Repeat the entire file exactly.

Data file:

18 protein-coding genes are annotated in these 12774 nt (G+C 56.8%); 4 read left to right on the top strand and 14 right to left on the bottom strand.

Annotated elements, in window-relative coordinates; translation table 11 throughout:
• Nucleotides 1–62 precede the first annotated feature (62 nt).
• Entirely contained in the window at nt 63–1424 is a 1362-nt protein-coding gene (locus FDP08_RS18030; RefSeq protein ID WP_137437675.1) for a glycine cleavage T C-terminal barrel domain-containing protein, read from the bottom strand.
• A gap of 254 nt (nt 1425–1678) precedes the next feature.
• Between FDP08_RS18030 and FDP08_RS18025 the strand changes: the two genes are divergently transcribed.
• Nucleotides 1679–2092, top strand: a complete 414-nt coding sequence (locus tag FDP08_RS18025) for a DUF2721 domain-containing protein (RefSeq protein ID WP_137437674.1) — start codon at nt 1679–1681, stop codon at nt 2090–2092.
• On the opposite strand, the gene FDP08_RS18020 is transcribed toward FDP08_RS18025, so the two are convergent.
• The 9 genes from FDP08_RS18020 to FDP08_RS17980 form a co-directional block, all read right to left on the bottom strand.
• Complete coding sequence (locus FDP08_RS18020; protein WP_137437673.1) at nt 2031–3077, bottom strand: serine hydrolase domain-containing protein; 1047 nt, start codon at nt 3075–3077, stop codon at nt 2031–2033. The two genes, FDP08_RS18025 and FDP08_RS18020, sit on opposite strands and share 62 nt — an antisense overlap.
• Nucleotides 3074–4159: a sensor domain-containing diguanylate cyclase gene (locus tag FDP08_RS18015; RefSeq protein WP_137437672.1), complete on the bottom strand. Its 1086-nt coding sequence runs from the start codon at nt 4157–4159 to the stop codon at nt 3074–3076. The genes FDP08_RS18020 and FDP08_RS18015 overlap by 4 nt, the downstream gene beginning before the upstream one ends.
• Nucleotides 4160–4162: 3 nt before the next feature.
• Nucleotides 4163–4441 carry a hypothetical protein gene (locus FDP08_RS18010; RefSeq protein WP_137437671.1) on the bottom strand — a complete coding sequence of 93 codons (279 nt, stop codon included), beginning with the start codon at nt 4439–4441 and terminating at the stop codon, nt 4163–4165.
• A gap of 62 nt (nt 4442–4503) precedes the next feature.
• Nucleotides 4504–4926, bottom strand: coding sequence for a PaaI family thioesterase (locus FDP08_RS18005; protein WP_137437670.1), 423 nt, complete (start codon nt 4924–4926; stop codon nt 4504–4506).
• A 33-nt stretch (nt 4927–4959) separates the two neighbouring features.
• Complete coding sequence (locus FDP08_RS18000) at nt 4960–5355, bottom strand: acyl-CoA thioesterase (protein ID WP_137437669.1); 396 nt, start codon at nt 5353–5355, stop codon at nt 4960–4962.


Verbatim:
18 protein-coding genes are annotated in these 12774 nt (G+C 56.8%); 4 read left to right on the top strand and 14 right to left on the bottom strand.

Annotated elements, in window-relative coordinates; translation table 11 throughout:
• Nucleotides 1–62 precede the first annotated feature (62 nt).
• Entirely contained in the window at nt 63–1424 is a 1362-nt protein-coding gene (locus FDP08_RS18030; RefSeq protein ID WP_137437675.1) for a glycine cleavage T C-terminal barrel domain-containing protein, read from the bottom strand.
• A gap of 254 nt (nt 1425–1678) precedes the next feature.
• Between FDP08_RS18030 and FDP08_RS18025 the strand changes: the two genes are divergently transcribed.
• Nucleotides 1679–2092, top strand: a complete 414-nt coding sequence (locus tag FDP08_RS18025) for a DUF2721 domain-containing protein (RefSeq protein ID WP_137437674.1) — start codon at nt 1679–1681, stop codon at nt 2090–2092.
• On the opposite strand, the gene FDP08_RS18020 is transcribed toward FDP08_RS18025, so the two are convergent.
• The 9 genes from FDP08_RS18020 to FDP08_RS17980 form a co-directional block, all read right to left on the bottom strand.
• Complete coding sequence (locus FDP08_RS18020; protein WP_137437673.1) at nt 2031–3077, bottom strand: serine hydrolase domain-containing protein; 1047 nt, start codon at nt 3075–3077, stop codon at nt 2031–2033. The two genes, FDP08_RS18025 and FDP08_RS18020, sit on opposite strands and share 62 nt — an antisense overlap.
• Nucleotides 3074–4159: a sensor domain-containing diguanylate cyclase gene (locus tag FDP08_RS18015; RefSeq protein WP_137437672.1), complete on the bottom strand. Its 1086-nt coding sequence runs from the start codon at nt 4157–4159 to the stop codon at nt 3074–3076. The genes FDP08_RS18020 and FDP08_RS18015 overlap by 4 nt, the downstream gene beginning before the upstream one ends.
• Nucleotides 4160–4162: 3 nt before the next feature.
• Nucleotides 4163–4441 carry a hypothetical protein gene (locus FDP08_RS18010; RefSeq protein WP_137437671.1) on the bottom strand — a complete coding sequence of 93 codons (279 nt, stop codon included), beginning with the start codon at nt 4439–4441 and terminating at the stop codon, nt 4163–4165.
• A gap of 62 nt (nt 4442–4503) precedes the next feature.
• Nucleotides 4504–4926, bottom strand: coding sequence for a PaaI family thioesterase (locus FDP08_RS18005; protein WP_137437670.1), 423 nt, complete (start codon nt 4924–4926; stop codon nt 4504–4506).
• A 33-nt stretch (nt 4927–4959) separates the two neighbouring features.
• Complete coding sequence (locus FDP08_RS18000) at nt 4960–5355, bottom strand: acyl-CoA thioesterase (protein ID WP_137437669.1); 396 nt, start codon at nt 5353–5355, stop codon at nt 4960–4962.